EDITORIAL: Time to Demonstrate Respect for the Opinions of the American People
I ran for Congress because I knew our nation faced serious budget challenges. Now, having more information and the opportunity to dig deeper into the problem, I realize the crisis is even worse than I thought.
The American People deserve to hear the truth: America is broke.
Since President Obama took office, Democrats have increased discretionary spending by 24 percent and added more than $3 trillion to the national debt. At the current rate, we borrow more than $4.1 billion a day simply to sustain normal government operations. We will add another $1.65 trillion—or 1,650 billion dollars—to the debt in fiscal year 2011, more than the entire economic output of countries like Russia, Spain, and Canada. And—within a decade—we will be paying more than $800 billion in interest every year, much of it to foreign nations.
We are on an unsustainable path. Without change, the future holds a toxic combination of debt, new taxes, and burdensome government regulations that together stymie small business growth, job creation, and prosperity. Erskine Bowles, co-chair of the president’s blue ribbon fiscal commission, describes the coming storm as “the most predictable economic crisis in history.”
I am confident that we can fix this problem, but nothing will happen until Senate Majority Leader Harry Reid drops the political posturing and starts demonstrating a decent respect for the opinions of the American People, who demand significant cuts to federal spending and a serious reduction to our national debt.
House Republicans are doing the job that the American People elected us to do. We passed a complete repeal of Obamacare. We passed cuts to the Environmental Protection Agency, and we defunded Planned Parenthood and the president’s czars. Most importantly, we passed a responsible funding plan that would keep the government open while cutting $61 billion in federal spending over the next six months – the largest spending cuts in modern history.
But House Republicans cannot impose our will on Senate Democrats. Harry Reid and his caucus are blocking it all.
Rather than do something about the problem, Democrats duck and dodge responsibility. They want to spin this debate as a dispute within the Republican caucus, while casting those that want real cuts as ‘extreme.’ Let us be clear: the fight is between Republicans, who want to cut massive federal spending, and Democrats, who want to defend it.
And it is the Washington spending spree over the last two years that is extreme—not the people working to rein it in.
We are days away from a possible government shutdown, but have yet to see a proposal from Senate Democrats, who would prefer to maintain spending at historically high levels. According to news reports, Reid may resort to a political “split the baby” strategy that trims just $33 billion in spending while protecting liberal priorities like Obamacare and Planned Parenthood. Put another way, from our $1,650 billion deficit, Democrats are unwilling to cut more than $33 billion—just two percent.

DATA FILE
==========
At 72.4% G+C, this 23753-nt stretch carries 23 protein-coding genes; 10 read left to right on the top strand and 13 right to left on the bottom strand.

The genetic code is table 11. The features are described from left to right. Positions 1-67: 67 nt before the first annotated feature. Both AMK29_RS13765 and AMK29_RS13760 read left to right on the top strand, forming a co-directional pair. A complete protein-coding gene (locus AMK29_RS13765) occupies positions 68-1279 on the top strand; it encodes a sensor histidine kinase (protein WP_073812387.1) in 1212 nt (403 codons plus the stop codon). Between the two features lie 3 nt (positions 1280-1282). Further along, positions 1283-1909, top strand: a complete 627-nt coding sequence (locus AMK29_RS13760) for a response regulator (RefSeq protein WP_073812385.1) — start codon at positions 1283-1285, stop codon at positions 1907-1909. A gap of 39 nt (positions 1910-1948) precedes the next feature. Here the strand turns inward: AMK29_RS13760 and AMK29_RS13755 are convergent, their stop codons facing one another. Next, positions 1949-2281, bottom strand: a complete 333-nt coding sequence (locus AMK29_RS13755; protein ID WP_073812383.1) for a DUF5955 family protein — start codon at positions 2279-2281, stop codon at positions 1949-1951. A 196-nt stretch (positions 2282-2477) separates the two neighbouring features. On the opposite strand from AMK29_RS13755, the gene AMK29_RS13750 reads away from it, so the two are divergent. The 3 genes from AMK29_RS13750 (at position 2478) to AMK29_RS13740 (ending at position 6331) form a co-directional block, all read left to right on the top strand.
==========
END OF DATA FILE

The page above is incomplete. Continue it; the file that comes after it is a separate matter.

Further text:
I do not believe that the American People sent us to Washington to acquiesce to a mere two percent reduction in our tremendous deficit.
In truth, we need to be talking about trillions—not billions—in cuts. For example, House Budget Committee Chairman Paul Ryan, who is widely respected as an expert on the federal budget, has prepared an alternative to President Obama’s “borrow and spend” plan. Ryan’s transformational budget would cut government spending by $6.2 trillion over ten years and make significant reforms to save critical mandatory spending programs like Medicare.
Of note, Ryan’s proposal would not affect anyone over the age of 55. For those under 55, like me, programs such as Social Security and Medicare will not exist unless we make changes to maintain them for future generations.
The ideas contained in Ryan’s proposed budget of less spending, less borrowing, and less taxes should drive the debate going forward. And the chances of responsibly addressing these difficult challenges in the future are much higher if Congress can make significant discretionary cuts now.
From the start, House Republicans have sought to keep the government open while reducing government spending. It is irresponsible to shut down the government to prove a political point, especially if there is an alternative way forward that cuts spending, funds our troops, and promotes job creation.
There is room to negotiate a path toward real cuts, but not until Democrats demonstrate that they have heard the American People and are serious about cutting spending, restoring certainty to the economy, and creating an environment where small businesses can grow and create jobs.
To date, Majority Leader Reid and Senate Democrats have not come close. It is time for them to reverse course, respect the views of the public, and work with those of us who are committed to creating a stronger, more prosperous America for our children and grandchildren.
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